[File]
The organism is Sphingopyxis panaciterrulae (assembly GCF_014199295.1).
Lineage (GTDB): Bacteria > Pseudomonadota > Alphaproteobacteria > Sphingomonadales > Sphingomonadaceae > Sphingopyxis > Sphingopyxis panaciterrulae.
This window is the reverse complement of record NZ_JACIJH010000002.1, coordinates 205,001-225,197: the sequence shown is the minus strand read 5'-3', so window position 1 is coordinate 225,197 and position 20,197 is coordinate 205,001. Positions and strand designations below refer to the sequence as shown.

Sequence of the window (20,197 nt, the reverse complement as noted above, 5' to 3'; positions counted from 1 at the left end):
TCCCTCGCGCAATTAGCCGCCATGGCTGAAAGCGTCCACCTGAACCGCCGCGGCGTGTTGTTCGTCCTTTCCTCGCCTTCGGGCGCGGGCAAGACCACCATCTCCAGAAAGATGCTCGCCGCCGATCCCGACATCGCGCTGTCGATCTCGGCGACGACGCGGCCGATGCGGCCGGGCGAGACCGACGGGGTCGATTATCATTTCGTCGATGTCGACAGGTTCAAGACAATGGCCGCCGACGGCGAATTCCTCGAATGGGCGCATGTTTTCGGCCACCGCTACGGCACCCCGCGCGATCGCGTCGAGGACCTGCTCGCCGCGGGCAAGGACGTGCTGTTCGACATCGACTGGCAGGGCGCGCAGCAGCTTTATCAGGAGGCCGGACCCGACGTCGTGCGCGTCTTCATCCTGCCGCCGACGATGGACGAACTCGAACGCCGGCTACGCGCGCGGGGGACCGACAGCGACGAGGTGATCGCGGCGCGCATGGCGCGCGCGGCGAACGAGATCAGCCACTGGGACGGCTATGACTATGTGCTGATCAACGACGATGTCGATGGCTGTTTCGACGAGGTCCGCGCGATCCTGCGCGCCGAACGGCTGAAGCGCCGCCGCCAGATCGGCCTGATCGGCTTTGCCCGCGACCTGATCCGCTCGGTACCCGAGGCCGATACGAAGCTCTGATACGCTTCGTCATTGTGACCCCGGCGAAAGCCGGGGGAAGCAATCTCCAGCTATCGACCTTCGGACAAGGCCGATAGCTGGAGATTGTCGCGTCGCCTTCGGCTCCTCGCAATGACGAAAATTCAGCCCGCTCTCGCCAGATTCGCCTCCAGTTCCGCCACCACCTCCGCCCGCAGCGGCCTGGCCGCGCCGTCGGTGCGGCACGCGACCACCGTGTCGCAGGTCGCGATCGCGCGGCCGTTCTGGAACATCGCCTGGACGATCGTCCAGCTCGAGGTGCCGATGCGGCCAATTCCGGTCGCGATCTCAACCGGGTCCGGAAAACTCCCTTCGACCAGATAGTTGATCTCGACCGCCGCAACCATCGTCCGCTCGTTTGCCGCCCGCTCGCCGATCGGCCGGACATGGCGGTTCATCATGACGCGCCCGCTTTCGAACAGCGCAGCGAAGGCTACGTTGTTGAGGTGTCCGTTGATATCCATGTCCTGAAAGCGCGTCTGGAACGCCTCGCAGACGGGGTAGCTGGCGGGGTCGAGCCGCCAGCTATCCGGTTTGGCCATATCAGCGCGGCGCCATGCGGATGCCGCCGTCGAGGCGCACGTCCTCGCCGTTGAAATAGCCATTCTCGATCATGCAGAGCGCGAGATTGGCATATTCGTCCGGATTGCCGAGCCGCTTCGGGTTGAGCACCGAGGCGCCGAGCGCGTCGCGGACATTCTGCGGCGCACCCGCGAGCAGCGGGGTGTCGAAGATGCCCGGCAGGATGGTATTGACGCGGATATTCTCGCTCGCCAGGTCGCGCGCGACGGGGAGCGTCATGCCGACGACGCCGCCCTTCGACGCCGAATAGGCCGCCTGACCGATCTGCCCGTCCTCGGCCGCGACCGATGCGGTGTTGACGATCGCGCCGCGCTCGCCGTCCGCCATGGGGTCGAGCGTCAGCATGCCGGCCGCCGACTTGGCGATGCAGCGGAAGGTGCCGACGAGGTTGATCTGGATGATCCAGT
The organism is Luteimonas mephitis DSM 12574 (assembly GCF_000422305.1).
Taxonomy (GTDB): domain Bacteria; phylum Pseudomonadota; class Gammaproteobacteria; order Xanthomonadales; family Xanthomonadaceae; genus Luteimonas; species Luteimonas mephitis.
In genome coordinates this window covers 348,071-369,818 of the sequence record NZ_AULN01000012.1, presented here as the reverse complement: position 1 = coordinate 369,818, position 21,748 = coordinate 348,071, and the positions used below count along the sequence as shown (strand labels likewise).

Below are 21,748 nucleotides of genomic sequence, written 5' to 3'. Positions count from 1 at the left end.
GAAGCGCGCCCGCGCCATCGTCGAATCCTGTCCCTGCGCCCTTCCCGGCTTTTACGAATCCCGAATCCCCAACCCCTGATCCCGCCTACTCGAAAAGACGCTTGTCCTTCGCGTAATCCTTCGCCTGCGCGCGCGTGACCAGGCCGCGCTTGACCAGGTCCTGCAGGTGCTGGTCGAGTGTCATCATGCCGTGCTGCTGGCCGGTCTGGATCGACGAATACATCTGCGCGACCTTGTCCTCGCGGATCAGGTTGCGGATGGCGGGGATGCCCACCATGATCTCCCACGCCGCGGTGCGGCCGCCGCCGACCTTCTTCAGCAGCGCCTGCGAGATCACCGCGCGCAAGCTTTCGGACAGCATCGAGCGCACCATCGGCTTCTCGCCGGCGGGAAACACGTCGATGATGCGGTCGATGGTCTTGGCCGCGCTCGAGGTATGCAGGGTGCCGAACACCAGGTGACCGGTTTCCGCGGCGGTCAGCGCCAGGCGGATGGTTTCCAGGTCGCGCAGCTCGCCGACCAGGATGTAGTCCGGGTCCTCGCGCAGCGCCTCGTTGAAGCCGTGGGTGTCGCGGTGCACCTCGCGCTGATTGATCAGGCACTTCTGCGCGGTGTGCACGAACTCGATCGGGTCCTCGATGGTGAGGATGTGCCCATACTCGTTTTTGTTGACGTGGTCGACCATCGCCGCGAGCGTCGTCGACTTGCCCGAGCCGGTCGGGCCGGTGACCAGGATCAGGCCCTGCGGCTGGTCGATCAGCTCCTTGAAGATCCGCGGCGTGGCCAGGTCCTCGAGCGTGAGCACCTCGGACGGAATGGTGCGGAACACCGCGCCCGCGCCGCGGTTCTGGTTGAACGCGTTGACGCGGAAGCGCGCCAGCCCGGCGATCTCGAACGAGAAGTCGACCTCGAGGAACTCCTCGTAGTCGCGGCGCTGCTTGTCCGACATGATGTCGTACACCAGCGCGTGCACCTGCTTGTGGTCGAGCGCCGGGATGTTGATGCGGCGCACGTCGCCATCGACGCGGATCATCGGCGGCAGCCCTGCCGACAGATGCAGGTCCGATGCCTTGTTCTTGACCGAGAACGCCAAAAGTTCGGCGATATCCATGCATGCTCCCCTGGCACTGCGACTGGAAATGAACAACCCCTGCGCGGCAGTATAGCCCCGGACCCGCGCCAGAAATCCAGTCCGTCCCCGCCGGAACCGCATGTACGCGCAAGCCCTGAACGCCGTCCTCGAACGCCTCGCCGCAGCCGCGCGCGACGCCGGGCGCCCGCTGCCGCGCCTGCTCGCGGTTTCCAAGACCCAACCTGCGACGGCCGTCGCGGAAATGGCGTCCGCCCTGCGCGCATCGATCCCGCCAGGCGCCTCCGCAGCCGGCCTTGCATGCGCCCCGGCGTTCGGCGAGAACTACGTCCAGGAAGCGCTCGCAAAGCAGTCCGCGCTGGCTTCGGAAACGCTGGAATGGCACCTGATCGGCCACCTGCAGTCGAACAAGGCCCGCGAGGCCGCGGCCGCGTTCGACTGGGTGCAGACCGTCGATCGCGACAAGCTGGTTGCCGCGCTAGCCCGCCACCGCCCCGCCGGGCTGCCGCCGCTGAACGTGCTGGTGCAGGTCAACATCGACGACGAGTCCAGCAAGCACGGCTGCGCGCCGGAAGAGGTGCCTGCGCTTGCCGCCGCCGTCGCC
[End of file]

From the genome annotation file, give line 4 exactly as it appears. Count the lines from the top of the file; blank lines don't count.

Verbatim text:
Sequence of the window (20,197 nt, the reverse complement as noted above, 5' to 3'; positions counted from 1 at the left end):